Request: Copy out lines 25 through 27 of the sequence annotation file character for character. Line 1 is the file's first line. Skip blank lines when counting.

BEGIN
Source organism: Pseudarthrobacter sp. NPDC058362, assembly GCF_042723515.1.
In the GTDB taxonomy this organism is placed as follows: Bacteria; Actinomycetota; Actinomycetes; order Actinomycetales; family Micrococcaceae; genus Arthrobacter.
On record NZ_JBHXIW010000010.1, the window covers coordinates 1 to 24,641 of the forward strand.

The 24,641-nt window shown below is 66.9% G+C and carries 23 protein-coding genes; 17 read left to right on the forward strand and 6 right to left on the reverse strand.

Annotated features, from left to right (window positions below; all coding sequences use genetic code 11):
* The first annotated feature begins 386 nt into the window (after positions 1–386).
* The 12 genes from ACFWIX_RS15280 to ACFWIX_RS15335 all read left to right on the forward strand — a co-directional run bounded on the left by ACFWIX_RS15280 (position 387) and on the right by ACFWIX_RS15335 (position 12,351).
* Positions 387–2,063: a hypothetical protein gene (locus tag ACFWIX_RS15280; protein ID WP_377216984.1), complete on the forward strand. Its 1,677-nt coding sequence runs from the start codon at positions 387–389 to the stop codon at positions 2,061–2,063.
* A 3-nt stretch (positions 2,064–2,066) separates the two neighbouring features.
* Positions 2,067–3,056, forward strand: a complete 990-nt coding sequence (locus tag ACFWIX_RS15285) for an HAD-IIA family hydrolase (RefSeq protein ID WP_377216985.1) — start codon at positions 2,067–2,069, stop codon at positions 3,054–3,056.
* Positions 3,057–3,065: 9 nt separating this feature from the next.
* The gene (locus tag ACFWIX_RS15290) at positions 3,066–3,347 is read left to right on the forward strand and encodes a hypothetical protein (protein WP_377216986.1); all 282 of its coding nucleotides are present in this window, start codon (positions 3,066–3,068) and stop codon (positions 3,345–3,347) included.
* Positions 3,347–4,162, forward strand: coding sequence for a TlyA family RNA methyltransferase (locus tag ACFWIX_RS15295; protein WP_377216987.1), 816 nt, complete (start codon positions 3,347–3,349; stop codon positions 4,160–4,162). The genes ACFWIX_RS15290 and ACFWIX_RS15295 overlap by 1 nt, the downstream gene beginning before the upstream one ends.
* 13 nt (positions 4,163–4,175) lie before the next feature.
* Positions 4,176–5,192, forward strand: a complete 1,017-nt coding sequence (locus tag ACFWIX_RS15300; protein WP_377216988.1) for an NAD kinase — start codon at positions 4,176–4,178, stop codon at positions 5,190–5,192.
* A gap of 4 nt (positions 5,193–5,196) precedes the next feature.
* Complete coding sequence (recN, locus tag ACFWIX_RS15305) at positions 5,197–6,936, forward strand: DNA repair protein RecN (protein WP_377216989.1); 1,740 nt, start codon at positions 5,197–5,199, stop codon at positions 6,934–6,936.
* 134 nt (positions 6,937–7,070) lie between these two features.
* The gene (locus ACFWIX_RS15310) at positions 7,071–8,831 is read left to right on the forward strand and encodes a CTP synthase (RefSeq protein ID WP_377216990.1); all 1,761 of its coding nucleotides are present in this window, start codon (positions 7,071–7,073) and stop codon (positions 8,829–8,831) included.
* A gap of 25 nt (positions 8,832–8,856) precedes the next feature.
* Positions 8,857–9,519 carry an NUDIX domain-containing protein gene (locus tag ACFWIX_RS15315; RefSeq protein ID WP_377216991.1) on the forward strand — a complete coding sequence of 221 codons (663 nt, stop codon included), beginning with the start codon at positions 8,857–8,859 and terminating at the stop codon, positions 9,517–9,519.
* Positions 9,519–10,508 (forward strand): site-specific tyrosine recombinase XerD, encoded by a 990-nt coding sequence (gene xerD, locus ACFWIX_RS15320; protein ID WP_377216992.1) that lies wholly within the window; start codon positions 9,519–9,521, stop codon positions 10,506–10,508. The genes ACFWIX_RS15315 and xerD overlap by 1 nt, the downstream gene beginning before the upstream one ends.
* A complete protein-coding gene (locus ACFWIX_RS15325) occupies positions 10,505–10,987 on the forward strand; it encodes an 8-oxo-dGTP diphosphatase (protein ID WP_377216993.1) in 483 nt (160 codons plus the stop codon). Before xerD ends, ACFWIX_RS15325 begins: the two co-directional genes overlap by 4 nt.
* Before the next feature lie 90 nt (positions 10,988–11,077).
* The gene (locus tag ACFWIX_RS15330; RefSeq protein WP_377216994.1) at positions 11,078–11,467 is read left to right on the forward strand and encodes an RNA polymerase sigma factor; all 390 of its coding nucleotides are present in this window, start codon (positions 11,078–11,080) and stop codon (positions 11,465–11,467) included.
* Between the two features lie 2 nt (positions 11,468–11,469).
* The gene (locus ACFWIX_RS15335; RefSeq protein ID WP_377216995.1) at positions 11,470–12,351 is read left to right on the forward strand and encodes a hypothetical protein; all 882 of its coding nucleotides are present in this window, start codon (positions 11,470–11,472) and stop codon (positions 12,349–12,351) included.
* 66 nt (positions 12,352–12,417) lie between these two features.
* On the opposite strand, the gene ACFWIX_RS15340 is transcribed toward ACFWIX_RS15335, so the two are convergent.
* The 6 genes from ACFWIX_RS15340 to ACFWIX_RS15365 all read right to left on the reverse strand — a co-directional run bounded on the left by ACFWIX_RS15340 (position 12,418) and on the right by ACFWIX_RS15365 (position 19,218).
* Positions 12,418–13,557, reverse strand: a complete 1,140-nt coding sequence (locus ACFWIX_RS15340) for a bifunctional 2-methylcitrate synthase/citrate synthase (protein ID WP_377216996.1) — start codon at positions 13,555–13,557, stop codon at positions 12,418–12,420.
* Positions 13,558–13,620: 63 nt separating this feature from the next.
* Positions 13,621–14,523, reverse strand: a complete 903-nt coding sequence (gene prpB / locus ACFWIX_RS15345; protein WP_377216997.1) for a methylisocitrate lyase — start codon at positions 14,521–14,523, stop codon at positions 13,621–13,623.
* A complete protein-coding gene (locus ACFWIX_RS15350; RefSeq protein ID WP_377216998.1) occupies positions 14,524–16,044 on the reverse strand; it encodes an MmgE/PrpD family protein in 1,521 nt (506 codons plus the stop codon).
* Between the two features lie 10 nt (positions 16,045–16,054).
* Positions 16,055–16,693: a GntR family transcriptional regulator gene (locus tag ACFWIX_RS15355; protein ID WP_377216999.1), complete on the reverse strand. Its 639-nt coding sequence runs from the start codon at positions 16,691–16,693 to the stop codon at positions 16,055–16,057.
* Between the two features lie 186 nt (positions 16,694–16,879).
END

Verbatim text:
* The gene (locus tag ACFWIX_RS15330; RefSeq protein WP_377216994.1) at positions 11,078–11,467 is read left to right on the forward strand and encodes an RNA polymerase sigma factor; all 390 of its coding nucleotides are present in this window, start codon (positions 11,078–11,080) and stop codon (positions 11,465–11,467) included.
* Between the two features lie 2 nt (positions 11,468–11,469).
* The gene (locus ACFWIX_RS15335; RefSeq protein ID WP_377216995.1) at positions 11,470–12,351 is read left to right on the forward strand and encodes a hypothetical protein; all 882 of its coding nucleotides are present in this window, start codon (positions 11,470–11,472) and stop codon (positions 12,349–12,351) included.